No, I don't have a puppy, and no, I'm not planning to get one. But I was excited for this book anyway because the original Control Unleashed is one of my five favorite dog books. Well, it was, because The Puppy Program has totally taken its place. Let me tell you why.
While the original CU was targeted towards distractible and reactive dogs, CU Puppy is written as more of a prevention manual. It's meant to help you give your puppy a foundation of coping skills by teaching him confidence, relaxation, and trust in you to deal with things that might concern him. It does this by systematically teaching attention skills, self-control skills, and arousal regulation skills. In the process, it also creates rule structures that will help your dog make sense of an often chaotic world by letting him know what to expect, and what is expected of him.
Many of the key concepts and exercises from the original book are present in this one, although they've obviously been rewritten with puppies in mind. There are also some new concepts and training exercises. Perhaps my favorite chapter was the one on social pressure. Whenever you ask your dog to do something, Leslie says, you put pressure on him. This is true of all dogs, but some will be more sensitive to it than others. A wise trainer will not only recognize how social pressure is affecting her dog, but will also find ways to relieve the social pressure, and incorporate it into the reinforcement process.
I also really liked the chapters on the economy of energy and the bite threshold model. “Everything affects everything,” Leslie writes, and it's so true. I have experienced this time and time again- and it's why I've been so slow and methodical about reintroducing Maisy to trials. I've tried to write about some of these concepts here, but Leslie does it much better than I have. In fact, she does such a lovely job that everyone with a reactive dog should buy this book simply for the first 100 pages.
Finally, I really enjoy Leslie's repeated emphasis on treating your dog like an individual. You cannot get bogged down in who you think your dog should be, whether that's based on his breed type, your past experiences, or your own desires. When things happen, when your dog behaves in a way you don't expect (or don't like!), that should be seen as information. Your dog is telling you what he needs to be successful. Address those things, not by mindlessly following some pre-determined training method, but by really paying attention to who your dog is. Like Leslie says, “We can spend so much of our time wishing that our dogs were different, rather than appreciating who they are and just working with what we've got.”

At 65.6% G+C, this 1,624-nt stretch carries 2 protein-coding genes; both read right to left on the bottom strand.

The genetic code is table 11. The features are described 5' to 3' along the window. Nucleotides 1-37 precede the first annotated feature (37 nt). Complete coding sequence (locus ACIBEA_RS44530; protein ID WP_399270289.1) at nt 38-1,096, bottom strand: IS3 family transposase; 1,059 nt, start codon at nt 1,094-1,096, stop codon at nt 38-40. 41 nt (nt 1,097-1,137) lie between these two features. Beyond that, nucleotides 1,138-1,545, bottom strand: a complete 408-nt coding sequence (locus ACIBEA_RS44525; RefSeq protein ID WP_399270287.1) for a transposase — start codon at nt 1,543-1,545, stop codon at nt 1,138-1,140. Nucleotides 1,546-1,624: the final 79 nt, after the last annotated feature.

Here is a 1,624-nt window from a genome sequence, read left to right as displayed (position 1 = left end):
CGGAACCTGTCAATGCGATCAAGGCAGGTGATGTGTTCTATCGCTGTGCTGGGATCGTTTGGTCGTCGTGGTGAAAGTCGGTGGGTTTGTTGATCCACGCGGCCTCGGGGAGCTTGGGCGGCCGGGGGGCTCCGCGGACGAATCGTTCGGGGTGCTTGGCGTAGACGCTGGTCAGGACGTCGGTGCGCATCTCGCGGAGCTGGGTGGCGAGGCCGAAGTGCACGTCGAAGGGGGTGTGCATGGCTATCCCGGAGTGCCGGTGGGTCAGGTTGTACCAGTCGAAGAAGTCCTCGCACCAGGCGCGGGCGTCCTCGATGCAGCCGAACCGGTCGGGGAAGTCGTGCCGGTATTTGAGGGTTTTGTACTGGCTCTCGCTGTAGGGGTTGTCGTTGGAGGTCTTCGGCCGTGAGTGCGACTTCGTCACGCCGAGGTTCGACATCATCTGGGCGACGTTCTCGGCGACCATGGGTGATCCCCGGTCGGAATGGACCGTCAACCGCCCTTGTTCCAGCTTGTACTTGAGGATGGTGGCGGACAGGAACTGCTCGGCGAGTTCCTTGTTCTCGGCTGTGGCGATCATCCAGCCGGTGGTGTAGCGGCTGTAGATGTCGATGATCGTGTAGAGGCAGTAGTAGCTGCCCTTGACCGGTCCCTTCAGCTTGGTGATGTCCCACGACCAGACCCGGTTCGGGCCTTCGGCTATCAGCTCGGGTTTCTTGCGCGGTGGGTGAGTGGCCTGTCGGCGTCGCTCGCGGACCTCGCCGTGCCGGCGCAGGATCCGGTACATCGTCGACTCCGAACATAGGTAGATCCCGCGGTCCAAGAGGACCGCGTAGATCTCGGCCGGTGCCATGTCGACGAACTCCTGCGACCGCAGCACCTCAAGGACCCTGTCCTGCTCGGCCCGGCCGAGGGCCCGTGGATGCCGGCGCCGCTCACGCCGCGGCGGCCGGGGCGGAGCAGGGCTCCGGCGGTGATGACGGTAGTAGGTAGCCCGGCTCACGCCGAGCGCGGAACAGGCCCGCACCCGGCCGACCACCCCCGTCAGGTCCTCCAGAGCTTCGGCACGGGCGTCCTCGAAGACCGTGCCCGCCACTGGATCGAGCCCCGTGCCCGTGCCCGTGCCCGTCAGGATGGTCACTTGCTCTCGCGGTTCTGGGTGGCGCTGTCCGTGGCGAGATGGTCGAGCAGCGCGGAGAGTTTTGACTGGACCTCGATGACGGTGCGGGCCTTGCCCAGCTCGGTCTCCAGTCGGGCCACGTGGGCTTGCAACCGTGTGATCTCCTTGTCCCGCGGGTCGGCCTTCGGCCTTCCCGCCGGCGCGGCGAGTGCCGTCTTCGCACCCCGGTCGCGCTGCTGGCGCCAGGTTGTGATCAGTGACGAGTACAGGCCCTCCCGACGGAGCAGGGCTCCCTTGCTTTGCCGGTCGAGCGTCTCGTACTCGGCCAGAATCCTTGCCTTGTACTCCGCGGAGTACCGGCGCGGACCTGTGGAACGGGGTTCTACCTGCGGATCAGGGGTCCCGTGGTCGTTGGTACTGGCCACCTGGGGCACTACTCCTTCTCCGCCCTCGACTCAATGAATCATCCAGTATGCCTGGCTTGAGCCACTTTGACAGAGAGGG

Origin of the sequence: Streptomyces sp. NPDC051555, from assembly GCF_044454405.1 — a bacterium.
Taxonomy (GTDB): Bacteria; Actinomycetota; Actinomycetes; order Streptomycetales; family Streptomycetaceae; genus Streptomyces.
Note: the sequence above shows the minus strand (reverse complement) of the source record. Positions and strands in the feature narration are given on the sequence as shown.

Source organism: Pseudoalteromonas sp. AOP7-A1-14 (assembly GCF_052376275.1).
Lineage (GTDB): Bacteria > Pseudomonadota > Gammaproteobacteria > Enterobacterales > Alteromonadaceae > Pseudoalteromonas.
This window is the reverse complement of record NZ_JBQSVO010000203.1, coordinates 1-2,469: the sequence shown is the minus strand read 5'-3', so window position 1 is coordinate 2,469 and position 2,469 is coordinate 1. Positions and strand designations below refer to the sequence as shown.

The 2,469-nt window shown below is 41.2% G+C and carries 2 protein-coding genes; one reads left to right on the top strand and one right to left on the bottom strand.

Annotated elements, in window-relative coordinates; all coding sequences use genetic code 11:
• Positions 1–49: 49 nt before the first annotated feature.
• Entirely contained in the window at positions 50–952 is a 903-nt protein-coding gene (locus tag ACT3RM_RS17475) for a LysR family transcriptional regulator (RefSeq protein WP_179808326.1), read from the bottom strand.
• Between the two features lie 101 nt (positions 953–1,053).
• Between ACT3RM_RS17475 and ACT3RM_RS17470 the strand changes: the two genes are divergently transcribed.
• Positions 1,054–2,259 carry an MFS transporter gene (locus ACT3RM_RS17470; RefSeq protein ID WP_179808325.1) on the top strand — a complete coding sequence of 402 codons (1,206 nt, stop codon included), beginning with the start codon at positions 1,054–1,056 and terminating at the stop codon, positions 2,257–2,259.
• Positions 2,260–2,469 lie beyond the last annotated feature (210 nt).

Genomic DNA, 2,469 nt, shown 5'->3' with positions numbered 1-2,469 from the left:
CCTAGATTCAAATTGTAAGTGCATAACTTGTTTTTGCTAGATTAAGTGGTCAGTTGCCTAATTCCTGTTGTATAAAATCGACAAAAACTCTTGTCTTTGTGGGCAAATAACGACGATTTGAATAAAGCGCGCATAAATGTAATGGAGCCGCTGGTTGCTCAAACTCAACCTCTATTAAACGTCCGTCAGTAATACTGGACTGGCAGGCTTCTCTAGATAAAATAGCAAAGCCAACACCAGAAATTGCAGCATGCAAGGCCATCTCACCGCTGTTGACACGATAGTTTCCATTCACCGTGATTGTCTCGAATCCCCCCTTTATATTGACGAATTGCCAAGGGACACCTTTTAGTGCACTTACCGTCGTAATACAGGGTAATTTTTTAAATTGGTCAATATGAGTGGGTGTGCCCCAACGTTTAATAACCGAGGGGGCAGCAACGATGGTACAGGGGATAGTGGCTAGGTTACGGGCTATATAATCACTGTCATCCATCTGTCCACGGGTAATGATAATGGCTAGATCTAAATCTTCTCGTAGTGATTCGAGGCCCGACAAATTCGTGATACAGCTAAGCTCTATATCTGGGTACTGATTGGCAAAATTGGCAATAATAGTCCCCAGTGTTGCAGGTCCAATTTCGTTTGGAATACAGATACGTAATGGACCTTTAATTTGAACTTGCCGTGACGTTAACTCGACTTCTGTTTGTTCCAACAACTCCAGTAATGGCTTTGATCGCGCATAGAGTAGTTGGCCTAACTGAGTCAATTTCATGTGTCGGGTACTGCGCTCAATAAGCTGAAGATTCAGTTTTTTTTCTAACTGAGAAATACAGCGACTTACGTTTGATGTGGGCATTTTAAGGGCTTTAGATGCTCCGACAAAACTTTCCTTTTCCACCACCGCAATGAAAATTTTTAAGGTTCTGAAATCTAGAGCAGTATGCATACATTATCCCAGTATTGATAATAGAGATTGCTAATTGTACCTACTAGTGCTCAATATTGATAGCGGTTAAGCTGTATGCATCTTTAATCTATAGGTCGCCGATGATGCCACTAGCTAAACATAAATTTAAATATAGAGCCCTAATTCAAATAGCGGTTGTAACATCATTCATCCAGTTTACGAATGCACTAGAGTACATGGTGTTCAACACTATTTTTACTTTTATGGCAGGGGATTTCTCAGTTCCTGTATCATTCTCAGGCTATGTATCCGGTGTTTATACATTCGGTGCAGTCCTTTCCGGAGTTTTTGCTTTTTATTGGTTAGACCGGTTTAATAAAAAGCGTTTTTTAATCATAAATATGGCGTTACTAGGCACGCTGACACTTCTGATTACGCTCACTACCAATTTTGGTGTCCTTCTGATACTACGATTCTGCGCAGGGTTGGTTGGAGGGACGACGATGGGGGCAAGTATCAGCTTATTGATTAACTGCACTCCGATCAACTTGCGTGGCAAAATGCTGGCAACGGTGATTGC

There is so much more to this book- I didn't even tell you about the new exercises and games!- but suffice it to say that I really liked this book. In fact, I think everyone with a dog should read it. If you have a puppy, performance prospect or not, this book will give you the tools you need to raise a well-adjusted adult. And although this book is geared towards puppies, that doesn't mean it can't be applied to our adult dogs- especially nervous, worried or even reactive ones.
In fact, I much prefer the organization style in the puppy book; it covers one concept or exercise per chapter, and does a much better job of explaining how they each build on one another. To me, this makes the book far more user-friendly, especially for novice handlers.The only downside is that its natural focus on puppies means that it doesn't explain how and why each exercise is so good for treating reactivity. Still, the book is absolutely amazing, and I think pretty much anyone reading this blog would find it helpful.
So what are you waiting for? Go buy it already!
For the record, I was not paid or compensated in any way for this review. I even bought my own copy of the book!